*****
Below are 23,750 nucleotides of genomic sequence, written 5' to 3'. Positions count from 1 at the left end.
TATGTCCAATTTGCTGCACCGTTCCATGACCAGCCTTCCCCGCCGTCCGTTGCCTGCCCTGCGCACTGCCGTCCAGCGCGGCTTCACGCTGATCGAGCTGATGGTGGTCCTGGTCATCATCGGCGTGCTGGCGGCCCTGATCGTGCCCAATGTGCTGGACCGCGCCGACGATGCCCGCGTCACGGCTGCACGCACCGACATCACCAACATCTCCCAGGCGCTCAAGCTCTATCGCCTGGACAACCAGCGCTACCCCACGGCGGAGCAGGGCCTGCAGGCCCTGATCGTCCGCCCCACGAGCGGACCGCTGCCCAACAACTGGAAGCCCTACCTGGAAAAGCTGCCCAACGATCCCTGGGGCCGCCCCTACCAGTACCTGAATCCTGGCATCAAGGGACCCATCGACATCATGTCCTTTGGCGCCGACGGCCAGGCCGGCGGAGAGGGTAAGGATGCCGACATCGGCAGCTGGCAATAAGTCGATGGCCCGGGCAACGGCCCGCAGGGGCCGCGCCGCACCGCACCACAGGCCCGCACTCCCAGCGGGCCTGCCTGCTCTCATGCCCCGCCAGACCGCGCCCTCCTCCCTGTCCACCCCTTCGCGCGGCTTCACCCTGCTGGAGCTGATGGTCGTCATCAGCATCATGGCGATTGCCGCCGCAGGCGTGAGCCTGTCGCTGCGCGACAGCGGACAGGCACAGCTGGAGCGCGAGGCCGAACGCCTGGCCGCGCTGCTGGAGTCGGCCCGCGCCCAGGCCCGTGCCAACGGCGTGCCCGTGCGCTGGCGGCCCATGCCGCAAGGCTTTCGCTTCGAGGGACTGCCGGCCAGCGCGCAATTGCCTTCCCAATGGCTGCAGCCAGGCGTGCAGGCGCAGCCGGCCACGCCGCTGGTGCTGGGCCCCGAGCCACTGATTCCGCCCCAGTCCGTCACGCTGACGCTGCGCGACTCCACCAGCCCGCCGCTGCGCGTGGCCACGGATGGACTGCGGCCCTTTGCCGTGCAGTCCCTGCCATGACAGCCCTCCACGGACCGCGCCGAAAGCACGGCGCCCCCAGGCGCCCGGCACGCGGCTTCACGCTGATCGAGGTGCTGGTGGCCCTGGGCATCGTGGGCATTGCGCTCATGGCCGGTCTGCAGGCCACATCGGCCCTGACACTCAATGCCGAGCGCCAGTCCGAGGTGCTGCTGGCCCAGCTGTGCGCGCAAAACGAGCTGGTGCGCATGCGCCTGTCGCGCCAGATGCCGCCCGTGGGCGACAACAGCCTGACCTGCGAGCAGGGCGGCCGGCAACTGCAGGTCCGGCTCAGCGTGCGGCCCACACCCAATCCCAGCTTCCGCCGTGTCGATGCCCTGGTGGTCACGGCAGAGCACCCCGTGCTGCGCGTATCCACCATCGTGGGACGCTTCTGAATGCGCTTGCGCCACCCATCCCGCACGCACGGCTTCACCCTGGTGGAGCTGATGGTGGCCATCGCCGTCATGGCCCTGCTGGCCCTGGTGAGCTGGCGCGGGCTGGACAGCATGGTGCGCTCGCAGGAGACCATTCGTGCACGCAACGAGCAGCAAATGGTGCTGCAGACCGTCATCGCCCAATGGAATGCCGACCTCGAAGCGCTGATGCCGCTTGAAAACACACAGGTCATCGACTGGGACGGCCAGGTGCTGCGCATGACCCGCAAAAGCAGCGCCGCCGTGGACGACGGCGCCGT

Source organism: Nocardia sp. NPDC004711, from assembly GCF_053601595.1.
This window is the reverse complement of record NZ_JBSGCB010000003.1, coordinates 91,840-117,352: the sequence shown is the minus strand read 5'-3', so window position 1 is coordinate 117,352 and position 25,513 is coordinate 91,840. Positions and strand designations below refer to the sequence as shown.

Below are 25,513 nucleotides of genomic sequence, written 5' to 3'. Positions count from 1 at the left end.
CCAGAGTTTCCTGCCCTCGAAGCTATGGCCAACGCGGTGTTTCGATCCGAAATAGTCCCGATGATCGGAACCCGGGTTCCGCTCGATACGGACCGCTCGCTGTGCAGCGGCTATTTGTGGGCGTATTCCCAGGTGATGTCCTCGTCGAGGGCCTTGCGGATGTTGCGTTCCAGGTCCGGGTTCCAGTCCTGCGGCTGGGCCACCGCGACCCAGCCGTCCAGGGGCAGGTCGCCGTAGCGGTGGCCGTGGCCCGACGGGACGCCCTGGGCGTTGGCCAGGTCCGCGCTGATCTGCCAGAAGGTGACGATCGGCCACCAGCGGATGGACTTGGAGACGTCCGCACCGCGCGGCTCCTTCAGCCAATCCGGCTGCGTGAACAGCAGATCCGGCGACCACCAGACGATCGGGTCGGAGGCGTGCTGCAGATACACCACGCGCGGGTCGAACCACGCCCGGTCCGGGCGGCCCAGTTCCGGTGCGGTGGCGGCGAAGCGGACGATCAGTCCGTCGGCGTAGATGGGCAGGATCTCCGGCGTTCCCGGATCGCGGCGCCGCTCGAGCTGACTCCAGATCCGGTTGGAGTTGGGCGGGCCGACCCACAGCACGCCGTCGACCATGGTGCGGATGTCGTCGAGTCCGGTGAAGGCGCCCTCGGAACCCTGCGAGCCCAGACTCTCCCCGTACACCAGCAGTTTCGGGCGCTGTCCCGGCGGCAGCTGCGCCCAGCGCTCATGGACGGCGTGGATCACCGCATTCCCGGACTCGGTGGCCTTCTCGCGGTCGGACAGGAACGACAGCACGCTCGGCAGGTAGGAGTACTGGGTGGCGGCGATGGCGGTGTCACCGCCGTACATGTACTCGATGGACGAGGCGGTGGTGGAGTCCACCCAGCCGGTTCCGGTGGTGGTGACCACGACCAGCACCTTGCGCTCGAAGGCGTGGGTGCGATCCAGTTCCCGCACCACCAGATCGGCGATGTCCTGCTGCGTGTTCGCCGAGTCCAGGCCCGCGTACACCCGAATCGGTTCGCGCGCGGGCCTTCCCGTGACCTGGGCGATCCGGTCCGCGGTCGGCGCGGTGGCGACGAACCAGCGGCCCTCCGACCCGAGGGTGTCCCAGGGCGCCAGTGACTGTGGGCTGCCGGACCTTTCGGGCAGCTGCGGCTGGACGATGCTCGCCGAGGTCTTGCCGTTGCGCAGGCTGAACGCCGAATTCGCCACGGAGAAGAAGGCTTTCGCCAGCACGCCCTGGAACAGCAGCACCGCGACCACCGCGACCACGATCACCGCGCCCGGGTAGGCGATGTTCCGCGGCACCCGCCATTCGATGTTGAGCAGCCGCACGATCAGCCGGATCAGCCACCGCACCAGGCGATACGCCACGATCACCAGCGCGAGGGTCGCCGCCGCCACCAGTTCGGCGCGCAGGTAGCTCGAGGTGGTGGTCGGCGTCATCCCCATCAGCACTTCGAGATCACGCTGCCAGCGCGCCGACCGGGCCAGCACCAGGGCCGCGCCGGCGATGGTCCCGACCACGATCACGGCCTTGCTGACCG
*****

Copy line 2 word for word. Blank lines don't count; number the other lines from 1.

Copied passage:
TATGTCCAATTTGCTGCACCGTTCCATGACCAGCCTTCCCCGCCGTCCGTTGCCTGCCCTGCGCACTGCCGTCCAGCGCGGCTTCACGCTGATCGAGCTGATGGTGGTCCTGGTCATCATCGGCGTGCTGGCGGCCCTGATCGTGCCCAATGTGCTGGACCGCGCCGACGATGCCCGCGTCACGGCTGCACGCACCGACATCACCAACATCTCCCAGGCGCTCAAGCTCTATCGCCTGGACAACCAGCGCTACCCCACGGCGGAGCAGGGCCTGCAGGCCCTGATCGTCCGCCCCACGAGCGGACCGCTGCCCAACAACTGGAAGCCCTACCTGGAAAAGCTGCCCAACGATCCCTGGGGCCGCCCCTACCAGTACCTGAATCCTGGCATCAAGGGACCCATCGACATCATGTCCTTTGGCGCCGACGGCCAGGCCGGCGGAGAGGGTAAGGATGCCGACATCGGCAGCTGGCAATAAGTCGATGGCCCGGGCAACGGCCCGCAGGGGCCGCGCCGCACCGCACCACAGGCCCGCACTCCCAGCGGGCCTGCCTGCTCTCATGCCCCGCCAGACCGCGCCCTCCTCCCTGTCCACCCCTTCGCGCGGCTTCACCCTGCTGGAGCTGATGGTCGTCATCAGCATCATGGCGATTGCCGCCGCAGGCGTGAGCCTGTCGCTGCGCGACAGCGGACAGGCACAGCTGGAGCGCGAGGCCGAACGCCTGGCCGCGCTGCTGGAGTCGGCCCGCGCCCAGGCCCGTGCCAACGGCGTGCCCGTGCGCTGGCGGCCCATGCCGCAAGGCTTTCGCTTCGAGGGACTGCCGGCCAGCGCGCAATTGCCTTCCCAATGGCTGCAGCCAGGCGTGCAGGCGCAGCCGGCCACGCCGCTGGTGCTGGGCCCCGAGCCACTGATTCCGCCCCAGTCCGTCACGCTGACGCTGCGCGACTCCACCAGCCCGCCGCTGCGCGTGGCCACGGATGGACTGCGGCCCTTTGCCGTGCAGTCCCTGCCATGACAGCCCTCCACGGACCGCGCCGAAAGCACGGCGCCCCCAGGCGCCCGGCACGCGGCTTCACGCTGATCGAGGTGCTGGTGGCCCTGGGCATCGTGGGCATTGCGCTCATGGCCGGTCTGCAGGCCACATCGGCCCTGACACTCAATGCCGAGCGCCAGTCCGAGGTGCTGCTGGCCCAGCTGTGCGCGCAAAACGAGCTGGTGCGCATGCGCCTGTCGCGCCAGATGCCGCCCGTGGGCGACAACAGCCTGACCTGCGAGCAGGGCGGCCGGCAACTGCAGGTCCGGCTCAGCGTGCGGCCCACACCCAATCCCAGCTTCCGCCGTGTCGATGCCCTGGTGGTCACGGCAGAGCACCCCGTGCTGCGCGTATCCACCATCGTGGGACGCTTCTGAATGCGCTTGCGCCACCCATCCCGCACGCACGGCTTCACCCTGGTGGAGCTGATGGTGGCCATCGCCGTCATGGCCCTGCTGGCCCTGGTGAGCTGGCGCGGGCTGGACAGCATGGTGCGCTCGCAGGAGACCATTCGTGCACGCAACGAGCAGCAAATGGTGCTGCAGACCGTCATCGCCCAATGGAATGCCGACCTCGAAGCGCTGATGCCGCTTGAAAACACACAGGTCATCGACTGGGACGGCCAGGTGCTGCGCATGACCCGCAAAAGCAGCGCCGCCGTGGACGACGGCGCCGT